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eConsult pilot improving access to care

eConsult pilot improving access to care

Guest blog by Danielle Claus, Executive Director, Southeast Ontario Academic Medical Organization (SEAMO)

It’s no secret that lengthy wait times for specialist appointments are one of the biggest barriers to accessing health care in Ontario. Here, in our corner of the province, however, we are diligently chipping away at that obstacle, one eConsult at a time.

eConsults allow primary care providers (PCPs) to send patient-specific questions to specialists using a secure web-based platform. Specialists can then respond with advice, suggestions for treatment, or a recommendation that patients be seen by a specialist.

SEAMO, in collaboration with the Ontario Telemedicine Network (OTN), South East Local Health Integration Network (SELHIN), OntarioMD, and the Champlain BASE Project Team embarked on a six-month eConsult pilot project on Feb. 1, 2017. The goal of the pilot is to reduce the number of unnecessary referrals to Kingston specialists and to assist PCPs in better preparing patients for specialist appointments.

We are now halfway through the pilot, we have already seen the impact a timely, online conversation between a PCP and a specialist can have on patient care.

“I wish I had this years ago,” said Dr. Arawn Therrien, a family physician at Stone’s Mill Family Health Centre in Gananoque. “Patients are excited because I’m getting answers back within 48 hours.”

Therrien, who is the most active PCP in the pilot, went on to say that easier access to specialists through an online communication portal is ideal when a PCP wants to seek direction on a particular case or make minor adjustments to medication dosages.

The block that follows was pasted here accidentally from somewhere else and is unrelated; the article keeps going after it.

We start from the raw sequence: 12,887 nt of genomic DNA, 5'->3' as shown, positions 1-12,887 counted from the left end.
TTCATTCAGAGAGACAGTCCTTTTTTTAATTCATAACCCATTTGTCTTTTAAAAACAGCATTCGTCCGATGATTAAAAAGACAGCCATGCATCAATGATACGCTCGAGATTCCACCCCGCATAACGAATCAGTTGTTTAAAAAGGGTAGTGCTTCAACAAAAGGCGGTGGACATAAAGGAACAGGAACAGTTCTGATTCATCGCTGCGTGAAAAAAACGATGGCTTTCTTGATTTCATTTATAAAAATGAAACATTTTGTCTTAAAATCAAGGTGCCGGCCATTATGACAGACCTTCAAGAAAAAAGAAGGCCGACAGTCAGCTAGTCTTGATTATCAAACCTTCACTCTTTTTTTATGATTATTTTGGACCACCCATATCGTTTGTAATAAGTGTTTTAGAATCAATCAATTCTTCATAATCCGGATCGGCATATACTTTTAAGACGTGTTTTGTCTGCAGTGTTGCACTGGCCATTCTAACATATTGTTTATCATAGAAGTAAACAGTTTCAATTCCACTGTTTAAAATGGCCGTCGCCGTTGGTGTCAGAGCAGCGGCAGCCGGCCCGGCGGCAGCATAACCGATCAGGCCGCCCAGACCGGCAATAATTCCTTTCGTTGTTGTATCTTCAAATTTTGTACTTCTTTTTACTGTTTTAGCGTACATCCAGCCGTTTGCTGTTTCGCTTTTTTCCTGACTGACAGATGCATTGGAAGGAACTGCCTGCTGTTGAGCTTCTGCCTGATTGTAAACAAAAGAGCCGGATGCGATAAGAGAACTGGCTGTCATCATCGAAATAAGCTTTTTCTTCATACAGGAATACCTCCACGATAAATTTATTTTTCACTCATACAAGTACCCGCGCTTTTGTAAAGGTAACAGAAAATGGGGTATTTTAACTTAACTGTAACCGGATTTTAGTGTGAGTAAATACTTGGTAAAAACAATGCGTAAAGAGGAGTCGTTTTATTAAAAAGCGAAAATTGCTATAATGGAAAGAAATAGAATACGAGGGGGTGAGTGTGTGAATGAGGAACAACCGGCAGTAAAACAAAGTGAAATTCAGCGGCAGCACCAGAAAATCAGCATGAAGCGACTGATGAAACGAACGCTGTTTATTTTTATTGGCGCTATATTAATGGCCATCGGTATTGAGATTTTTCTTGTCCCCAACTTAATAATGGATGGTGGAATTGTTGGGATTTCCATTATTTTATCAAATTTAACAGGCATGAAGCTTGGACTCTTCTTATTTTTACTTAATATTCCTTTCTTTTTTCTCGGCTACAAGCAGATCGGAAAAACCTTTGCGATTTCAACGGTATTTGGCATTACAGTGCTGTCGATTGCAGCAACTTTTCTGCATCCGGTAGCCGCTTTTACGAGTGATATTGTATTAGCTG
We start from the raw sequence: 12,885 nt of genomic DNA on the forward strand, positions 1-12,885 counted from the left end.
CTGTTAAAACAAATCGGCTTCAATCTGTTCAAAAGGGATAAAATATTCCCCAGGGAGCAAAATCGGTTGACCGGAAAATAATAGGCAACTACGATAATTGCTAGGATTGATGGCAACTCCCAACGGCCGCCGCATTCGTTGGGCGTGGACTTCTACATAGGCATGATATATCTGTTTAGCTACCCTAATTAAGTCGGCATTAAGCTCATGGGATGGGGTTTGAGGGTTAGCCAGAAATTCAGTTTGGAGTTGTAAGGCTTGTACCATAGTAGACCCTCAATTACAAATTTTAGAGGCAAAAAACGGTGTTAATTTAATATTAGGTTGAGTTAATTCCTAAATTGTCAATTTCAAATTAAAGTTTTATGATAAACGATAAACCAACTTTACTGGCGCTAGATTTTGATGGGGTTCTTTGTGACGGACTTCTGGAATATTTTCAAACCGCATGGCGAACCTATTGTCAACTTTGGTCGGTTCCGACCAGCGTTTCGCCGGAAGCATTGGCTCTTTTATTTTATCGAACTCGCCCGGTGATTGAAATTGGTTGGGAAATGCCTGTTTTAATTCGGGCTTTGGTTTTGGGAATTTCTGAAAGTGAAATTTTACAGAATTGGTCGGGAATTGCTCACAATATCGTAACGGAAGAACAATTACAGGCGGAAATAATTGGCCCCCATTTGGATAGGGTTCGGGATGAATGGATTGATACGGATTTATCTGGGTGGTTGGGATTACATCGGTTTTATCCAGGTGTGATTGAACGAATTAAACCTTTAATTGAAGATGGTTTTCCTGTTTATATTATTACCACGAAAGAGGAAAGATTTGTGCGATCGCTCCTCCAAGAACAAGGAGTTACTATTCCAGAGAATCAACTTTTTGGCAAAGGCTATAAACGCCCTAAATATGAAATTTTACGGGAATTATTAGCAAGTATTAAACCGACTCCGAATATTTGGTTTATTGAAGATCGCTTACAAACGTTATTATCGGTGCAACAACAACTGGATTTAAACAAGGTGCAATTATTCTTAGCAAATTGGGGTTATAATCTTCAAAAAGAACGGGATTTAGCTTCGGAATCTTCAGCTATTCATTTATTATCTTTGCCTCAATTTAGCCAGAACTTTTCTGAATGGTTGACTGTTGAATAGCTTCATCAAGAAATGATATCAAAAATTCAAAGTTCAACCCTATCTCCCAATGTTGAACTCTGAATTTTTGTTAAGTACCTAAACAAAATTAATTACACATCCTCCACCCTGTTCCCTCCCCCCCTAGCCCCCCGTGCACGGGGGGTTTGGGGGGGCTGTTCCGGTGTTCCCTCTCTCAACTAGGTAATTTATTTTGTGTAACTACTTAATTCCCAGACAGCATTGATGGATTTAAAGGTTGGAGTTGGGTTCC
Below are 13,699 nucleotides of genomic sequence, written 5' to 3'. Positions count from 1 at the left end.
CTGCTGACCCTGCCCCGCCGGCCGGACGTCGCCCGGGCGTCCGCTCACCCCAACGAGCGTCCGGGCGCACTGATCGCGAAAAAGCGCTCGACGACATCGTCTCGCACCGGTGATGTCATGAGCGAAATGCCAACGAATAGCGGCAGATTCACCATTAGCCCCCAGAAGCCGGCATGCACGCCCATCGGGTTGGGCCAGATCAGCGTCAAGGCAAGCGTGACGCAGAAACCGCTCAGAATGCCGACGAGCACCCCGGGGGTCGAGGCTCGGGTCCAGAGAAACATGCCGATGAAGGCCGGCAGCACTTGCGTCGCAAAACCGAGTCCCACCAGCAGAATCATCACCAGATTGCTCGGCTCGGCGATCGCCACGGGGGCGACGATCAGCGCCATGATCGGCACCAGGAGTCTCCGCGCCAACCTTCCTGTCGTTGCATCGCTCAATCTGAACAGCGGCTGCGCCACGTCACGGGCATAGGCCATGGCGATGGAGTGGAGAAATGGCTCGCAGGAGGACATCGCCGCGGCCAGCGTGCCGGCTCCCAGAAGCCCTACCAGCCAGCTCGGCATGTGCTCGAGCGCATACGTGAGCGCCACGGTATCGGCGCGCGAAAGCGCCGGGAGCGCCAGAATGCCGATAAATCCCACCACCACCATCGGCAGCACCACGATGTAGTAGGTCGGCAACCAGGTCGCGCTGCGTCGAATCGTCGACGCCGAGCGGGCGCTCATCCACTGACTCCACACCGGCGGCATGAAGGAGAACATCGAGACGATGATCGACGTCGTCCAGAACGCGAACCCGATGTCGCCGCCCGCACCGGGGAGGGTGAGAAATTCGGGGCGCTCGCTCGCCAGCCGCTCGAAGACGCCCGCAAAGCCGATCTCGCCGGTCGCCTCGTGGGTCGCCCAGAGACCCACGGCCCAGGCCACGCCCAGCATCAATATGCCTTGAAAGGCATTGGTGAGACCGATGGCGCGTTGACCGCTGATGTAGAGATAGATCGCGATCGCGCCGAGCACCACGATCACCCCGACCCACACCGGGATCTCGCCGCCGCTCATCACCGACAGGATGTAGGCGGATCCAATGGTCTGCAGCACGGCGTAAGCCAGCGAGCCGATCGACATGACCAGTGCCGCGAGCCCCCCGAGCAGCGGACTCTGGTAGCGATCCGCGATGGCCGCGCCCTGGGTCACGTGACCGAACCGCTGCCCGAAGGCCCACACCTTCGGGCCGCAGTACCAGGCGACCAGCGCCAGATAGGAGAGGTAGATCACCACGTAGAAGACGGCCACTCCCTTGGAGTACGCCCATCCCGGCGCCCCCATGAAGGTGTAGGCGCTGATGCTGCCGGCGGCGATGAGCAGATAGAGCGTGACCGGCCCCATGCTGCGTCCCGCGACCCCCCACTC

Anecdotally, specialists are also noticing a decrease in the number of referrals received. Dermatologist Dr. Mark Kirchhof, who has answered 18 eConsults to date, believes the pilot has helped prevent referrals to his busy outpatient clinic.

“The wait time to see a dermatologist continues to increase, so any method to limit the in-person clinical demands benefits patients and the healthcare system,” he said.

As of Apr. 25, 2017, the project received a total of 144 eConsult requests from 38 different PCPs. The top five requested specialties are dermatology (29), cardiology (14), gastroenterology (13), neurology (13) and endocrinology (11). The average specialist response time is between 48 and to 72 hours.

The project has 124 active registered users — 52 PCPs and 72 specialists in 24 specialties. Early adopters of the new technology are using it often, with 70% of PCPs sending an eConsult request since the project launched. To date, three PCPs have sent 10 or more requests, seven have sent between five and nine requests, and 26 have sent between one and four requests.

Word of the pilot’s popularity continues to spread, with SEAMO receiving 19 new requests in April to join the project to join the pilot. With three months to go, we want to build on the momentum of the first half of the project and continue to increase access to health care for patients in our region.

I would to thank our PCPs and specialists for embracing this new technology in an effort to improve care in our region. For more information on the SEAMO eConsult Pilot Project, visit the SEAMO website.

Karen Schultz

Mon, 06/19/2017 - 13:58

As a primary care physician and Family Medicine preceptor I would just like to say how much I am appreciating this service. I have used this 4 times now–3 of those 4 meant I didn’t need to refer and care for that patient moved forward in a much more expedient way and 1 of them facilitated the referral by suggesting some investigations to do while the patient was waiting to be seen. It is also really nicely modeling for our residents very visible collaborative shared care with our specialist colleagues. Thanks!

Karen Schultz

Danielle Claus

Mon, 06/19/2017 - 13:58

Thank you for sharing your experience with the eConsult Pilot. We welcome your comments and plan to incorporate participant feedback in our analysis of the initiative.

Danielle Claus

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